Of course, there were four. Jenn stuck it out. Which is not to say that the other three were fools or cowards or lacked some Bill Bennett morality-play virtue. This isn’t a parable, and Paul’s music is vivid and funky and beautiful and Amy’s collages are stunning and boggle the mind and Barry is pretty much a Jules Feiffer for our time. (Yes. I am well aware that Barry almost always uses the central technique of comics—juxtaposed pictorial and other images in deliberate sequence—to finesse the timing of his monologual political strips, so he is, indeed, doing comics; don’t muck up my lovely rhetorical point with niggling little facts, okay?) —But what Jenn really wanted to do could only be done in comics; comics was all she really wanted to do; and so she soldiered on (off and on) for ten years or so: ditching her color symbolism off the bat, because what publisher would spring for a color SF comic about female space hobos? Working on her inking, despite the ways in which it wrestled with her more textured, illustrative style. Trimming or padding each installment to fit the 24 pages mandated by the current market and 4-page printer’s signatures. Writing the first issue through four times over to make it fit and drawing it start to finish twice (and a couple more aborted attempts) and all of it in isolation. “The fact that Jenn Manley Lee isn’t making comics professionally today is proof positive that this industry is screwed up beyond repair,” said Scott McCloud once, but who knew? Who cared? Who else could see the work? Fantagraphics still wasn’t biting, and Dark Horse wouldn’t have been interested in the first place. Making copies down at the Kinko’s yourself is expensive, and lugging a portfolio full of artboard from one reader to the next gets tiring, after a while.
But on the web, none of this is a problem. Color? As easy and inexpensive to display as line art, or grayscale. Story or chapter or episode length? Whatever you can get away with. Content? Whatever you like: vampires and the French Revolution, or autobiographically contemplating life after high school over coffee, or reincarnating Anne Frank to fight vicious Moon Nazis, or creepily synchronous letters appearing out of nowhere in a creepy apartment, or the Chinese Zodiac come to life, or pop culture deconstruction and sexual angst. (Or, well, hobos in outer space. That are women.) Whatever you want: write it, draw it, scan it and upload it, then cheaply and quickly distribute it far and wide, by the dozen or the thousand, next door or overseas…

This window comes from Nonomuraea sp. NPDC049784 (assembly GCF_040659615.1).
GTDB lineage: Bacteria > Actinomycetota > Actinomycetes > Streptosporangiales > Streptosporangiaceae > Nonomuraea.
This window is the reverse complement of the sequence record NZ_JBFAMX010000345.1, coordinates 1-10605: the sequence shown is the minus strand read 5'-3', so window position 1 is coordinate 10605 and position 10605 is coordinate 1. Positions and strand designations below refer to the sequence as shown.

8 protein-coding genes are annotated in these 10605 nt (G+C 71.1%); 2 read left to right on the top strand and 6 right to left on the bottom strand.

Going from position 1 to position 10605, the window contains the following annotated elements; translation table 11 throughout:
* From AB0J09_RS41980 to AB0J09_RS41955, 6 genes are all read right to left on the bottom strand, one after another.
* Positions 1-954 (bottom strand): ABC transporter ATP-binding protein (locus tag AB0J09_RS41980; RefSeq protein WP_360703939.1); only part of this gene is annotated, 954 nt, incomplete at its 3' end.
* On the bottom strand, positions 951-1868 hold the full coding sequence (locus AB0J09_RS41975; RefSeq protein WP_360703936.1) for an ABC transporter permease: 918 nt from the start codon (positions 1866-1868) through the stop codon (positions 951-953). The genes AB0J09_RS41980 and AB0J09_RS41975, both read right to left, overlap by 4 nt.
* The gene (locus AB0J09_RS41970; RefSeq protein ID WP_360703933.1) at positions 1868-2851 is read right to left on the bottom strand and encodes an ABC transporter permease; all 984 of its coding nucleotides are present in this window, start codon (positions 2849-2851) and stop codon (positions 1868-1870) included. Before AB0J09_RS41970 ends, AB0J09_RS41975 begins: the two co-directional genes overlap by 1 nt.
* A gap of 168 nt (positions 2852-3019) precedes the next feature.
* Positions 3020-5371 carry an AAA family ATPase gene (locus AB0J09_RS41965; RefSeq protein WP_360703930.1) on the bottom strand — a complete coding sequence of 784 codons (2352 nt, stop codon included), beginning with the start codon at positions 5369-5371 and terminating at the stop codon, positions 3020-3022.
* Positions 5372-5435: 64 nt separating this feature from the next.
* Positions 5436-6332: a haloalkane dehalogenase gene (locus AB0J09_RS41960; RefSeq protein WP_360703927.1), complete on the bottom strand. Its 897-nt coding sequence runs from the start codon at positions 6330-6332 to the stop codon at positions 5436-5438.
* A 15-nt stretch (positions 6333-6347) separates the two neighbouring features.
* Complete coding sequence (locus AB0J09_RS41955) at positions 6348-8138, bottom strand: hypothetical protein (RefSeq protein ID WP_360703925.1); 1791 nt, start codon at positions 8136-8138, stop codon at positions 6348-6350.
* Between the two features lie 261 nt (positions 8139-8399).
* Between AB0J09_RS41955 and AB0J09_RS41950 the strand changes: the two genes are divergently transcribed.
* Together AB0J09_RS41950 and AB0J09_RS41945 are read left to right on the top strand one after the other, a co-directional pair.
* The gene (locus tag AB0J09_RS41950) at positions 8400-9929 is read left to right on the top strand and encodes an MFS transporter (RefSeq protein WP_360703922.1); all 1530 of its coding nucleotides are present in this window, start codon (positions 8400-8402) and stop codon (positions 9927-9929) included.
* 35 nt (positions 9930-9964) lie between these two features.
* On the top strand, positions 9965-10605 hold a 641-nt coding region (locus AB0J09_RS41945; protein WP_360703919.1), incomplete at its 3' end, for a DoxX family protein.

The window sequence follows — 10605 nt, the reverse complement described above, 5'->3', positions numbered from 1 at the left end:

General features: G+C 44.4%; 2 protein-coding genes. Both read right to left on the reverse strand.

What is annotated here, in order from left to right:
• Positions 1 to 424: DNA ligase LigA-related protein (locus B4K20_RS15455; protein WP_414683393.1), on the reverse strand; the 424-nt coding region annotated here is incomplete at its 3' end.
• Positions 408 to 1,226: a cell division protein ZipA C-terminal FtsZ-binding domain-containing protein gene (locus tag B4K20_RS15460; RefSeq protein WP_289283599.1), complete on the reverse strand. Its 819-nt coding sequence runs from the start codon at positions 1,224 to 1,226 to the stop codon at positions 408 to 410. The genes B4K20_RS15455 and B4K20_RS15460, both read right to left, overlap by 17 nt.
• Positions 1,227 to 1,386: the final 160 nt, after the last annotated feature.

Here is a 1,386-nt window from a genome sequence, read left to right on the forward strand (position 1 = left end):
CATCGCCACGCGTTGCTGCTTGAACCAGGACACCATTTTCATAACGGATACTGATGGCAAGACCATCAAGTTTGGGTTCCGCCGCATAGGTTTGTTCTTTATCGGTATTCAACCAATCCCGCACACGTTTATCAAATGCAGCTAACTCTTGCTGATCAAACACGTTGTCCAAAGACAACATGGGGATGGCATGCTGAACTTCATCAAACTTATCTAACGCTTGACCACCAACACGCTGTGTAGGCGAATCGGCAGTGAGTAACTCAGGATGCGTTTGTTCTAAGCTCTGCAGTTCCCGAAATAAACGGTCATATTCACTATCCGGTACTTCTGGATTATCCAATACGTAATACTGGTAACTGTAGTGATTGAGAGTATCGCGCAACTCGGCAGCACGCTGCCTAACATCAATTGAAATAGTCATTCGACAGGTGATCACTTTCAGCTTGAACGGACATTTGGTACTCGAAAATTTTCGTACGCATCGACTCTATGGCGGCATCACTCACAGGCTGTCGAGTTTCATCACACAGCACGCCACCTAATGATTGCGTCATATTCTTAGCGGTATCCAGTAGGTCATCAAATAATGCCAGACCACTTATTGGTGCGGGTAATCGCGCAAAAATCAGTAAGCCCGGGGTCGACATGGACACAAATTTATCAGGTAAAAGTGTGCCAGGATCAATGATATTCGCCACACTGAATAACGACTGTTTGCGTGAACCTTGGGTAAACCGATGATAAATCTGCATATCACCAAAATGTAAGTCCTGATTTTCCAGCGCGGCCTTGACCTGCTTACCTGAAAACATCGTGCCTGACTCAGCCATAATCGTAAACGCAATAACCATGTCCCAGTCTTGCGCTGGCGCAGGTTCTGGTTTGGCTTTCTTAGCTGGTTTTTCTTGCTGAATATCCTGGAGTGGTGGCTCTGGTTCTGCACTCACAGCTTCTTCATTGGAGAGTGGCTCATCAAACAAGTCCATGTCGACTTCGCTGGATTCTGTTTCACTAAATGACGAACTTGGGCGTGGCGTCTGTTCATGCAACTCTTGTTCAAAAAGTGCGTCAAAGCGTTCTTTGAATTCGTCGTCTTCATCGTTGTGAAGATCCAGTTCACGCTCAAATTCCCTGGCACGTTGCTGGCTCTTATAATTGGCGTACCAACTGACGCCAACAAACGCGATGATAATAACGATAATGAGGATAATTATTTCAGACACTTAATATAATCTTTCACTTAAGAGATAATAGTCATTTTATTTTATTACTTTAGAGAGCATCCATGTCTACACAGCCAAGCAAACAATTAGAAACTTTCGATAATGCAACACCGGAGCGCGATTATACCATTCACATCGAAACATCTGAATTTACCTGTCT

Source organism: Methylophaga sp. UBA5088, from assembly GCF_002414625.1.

Whatever my purpose in setting these various tops spinning, it isn’t to state that the web is the be-all and end-all, the Omega point, the One True Medium. Paper is still king. For all their LiveJournal notoriety, after all, it was Mostly Acquisitions—6 pieces of 8 1/2” x 11” paper xeroxed on both sides and folded in half and saddle stapled twice—that got them noticed at the 2002 San Diego Comic Con. (Of course, Jenn and I knew to be on the lookout for Mostly Acquisitions thanks to online links and email correspondence, but life is full of little ironies.) Nor is it to state that without the web, comics would soon enough have lost the sparks of the Six-Who-Must-Be-Named-For-Easier-Linking (Swoombuneffel. I think we’re on to something with that—); comics is a harsh mistress, after all, and there’s still plenty of time for one or another or most of them to go back or onwards or sideways and eventually into something else: Vera Brosgol to the harsher and even more demanding mistress of animation, say, or Bill Mudron to the relative respectability of online film (and genre television) criticism; Jen Wang could chuck it all tomorrow for film school and a groundbreaking series of diet soda commercials; Kevin Hanna could become a behind-the-scenes player in Big Content; Erika Moen could renounce the frivolity of comics for a lifetime of committed political activism; there’s still time for Dylan Meconis to become an ambitious multi-hyphenate with a knack for interesting new neuroses. Life is terribly contingent, especially for the (harrumph harrumph) young, and having done comics on the web and done them well doesn’t necessarily doom you to a life of juxtaposing pictorial and other images in deliberate, even narrative, sequences. (And it isn’t even the web necessarily that got them where they are; it’s also having come of age in comics at a time when Understanding Comics and the conversations it spawned are still ringing in the air, when the range of what comics are and can be is far richer than the spectrum from Claremont/Byrne X-Men to Marvel’s Star Wars, when Time has a comics critic and Dan Clowes has a movie. —The industry may be ailing, but the medium’s never been better, and yes, that has a lot to do with it, too.)
I pick up Mostly Acquisitions and get that eat-my-dust oldtimers zing off it, the potential that tingles my fingers and makes me grin—
And I go online and look at how they’ve been able to share their work, and what they’ve said about it, the fanbases they’ve built and the names they’ve checked and the links they’ve shared, and I trace the network from Pittsburgh to Seattle to San Francisco to New York to mishmow to artstrumpet to fartsofire to covielle—
And I can’t help but wonder: what kind of comics would they have made, ten years ago, Paul and Jenn and Barry and Amy? If there’d been a world-wide web? —Also, cheap color scanners.
And I can’t help but ask: what kind of comics might they be making now?
But Christ, I’m nattering like it’s 1997 and Mondo 2000 and instant communities and gift economies and paradigm shifts and the paperless fucking office. The web? Change anything? You give people a way to talk to each other cheaply and easily and they’ll figure out the darndest things to do with it. This is news?
I mean, we all know what the web is really for: Who’s Your Secret Hogwarts Lover quizzes. ’Fess up, y’all.